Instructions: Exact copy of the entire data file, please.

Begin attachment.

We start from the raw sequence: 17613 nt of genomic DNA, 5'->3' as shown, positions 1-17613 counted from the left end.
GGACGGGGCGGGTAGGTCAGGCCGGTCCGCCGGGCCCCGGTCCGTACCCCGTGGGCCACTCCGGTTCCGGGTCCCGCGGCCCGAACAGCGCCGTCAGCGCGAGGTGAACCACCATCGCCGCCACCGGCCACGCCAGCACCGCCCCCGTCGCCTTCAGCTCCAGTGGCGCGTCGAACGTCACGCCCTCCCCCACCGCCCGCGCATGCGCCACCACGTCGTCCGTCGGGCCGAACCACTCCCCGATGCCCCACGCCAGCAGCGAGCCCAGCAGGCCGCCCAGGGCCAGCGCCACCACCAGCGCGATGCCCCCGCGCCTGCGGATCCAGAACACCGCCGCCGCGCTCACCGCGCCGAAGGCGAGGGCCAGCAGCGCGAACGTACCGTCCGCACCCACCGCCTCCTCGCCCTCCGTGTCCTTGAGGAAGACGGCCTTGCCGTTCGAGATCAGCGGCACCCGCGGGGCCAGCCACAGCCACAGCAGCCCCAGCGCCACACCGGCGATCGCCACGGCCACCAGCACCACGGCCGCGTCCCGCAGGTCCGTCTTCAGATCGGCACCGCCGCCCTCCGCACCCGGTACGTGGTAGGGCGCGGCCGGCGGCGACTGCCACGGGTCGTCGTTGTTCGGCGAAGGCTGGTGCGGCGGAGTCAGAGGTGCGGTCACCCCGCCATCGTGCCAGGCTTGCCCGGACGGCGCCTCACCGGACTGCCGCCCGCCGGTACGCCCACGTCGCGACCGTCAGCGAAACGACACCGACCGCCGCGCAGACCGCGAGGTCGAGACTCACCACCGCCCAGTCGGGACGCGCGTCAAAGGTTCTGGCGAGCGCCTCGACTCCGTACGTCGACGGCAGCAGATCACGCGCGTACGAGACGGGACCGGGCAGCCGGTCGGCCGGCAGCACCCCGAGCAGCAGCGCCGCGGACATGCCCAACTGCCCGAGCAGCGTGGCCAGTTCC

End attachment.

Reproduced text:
We start from the raw sequence: 17613 nt of genomic DNA, 5'->3' as shown, positions 1-17613 counted from the left end.
GGACGGGGCGGGTAGGTCAGGCCGGTCCGCCGGGCCCCGGTCCGTACCCCGTGGGCCACTCCGGTTCCGGGTCCCGCGGCCCGAACAGCGCCGTCAGCGCGAGGTGAACCACCATCGCCGCCACCGGCCACGCCAGCACCGCCCCCGTCGCCTTCAGCTCCAGTGGCGCGTCGAACGTCACGCCCTCCCCCACCGCCCGCGCATGCGCCACCACGTCGTCCGTCGGGCCGAACCACTCCCCGATGCCCCACGCCAGCAGCGAGCCCAGCAGGCCGCCCAGGGCCAGCGCCACCACCAGCGCGATGCCCCCGCGCCTGCGGATCCAGAACACCGCCGCCGCGCTCACCGCGCCGAAGGCGAGGGCCAGCAGCGCGAACGTACCGTCCGCACCCACCGCCTCCTCGCCCTCCGTGTCCTTGAGGAAGACGGCCTTGCCGTTCGAGATCAGCGGCACCCGCGGGGCCAGCCACAGCCACAGCAGCCCCAGCGCCACACCGGCGATCGCCACGGCCACCAGCACCACGGCCGCGTCCCGCAGGTCCGTCTTCAGATCGGCACCGCCGCCCTCCGCACCCGGTACGTGGTAGGGCGCGGCCGGCGGCGACTGCCACGGGTCGTCGTTGTTCGGCGAAGGCTGGTGCGGCGGAGTCAGAGGTGCGGTCACCCCGCCATCGTGCCAGGCTTGCCCGGACGGCGCCTCACCGGACTGCCGCCCGCCGGTACGCCCACGTCGCGACCGTCAGCGAAACGACACCGACCGCCGCGCAGACCGCGAGGTCGAGACTCACCACCGCCCAGTCGGGACGCGCGTCAAAGGTTCTGGCGAGCGCCTCGACTCCGTACGTCGACGGCAGCAGATCACGCGCGTACGAGACGGGACCGGGCAGCCGGTCGGCCGGCAGCACCCCGAGCAGCAGCGCCGCGGACATGCCCAACTGCCCGAGCAGCGTGGCCAGTTCC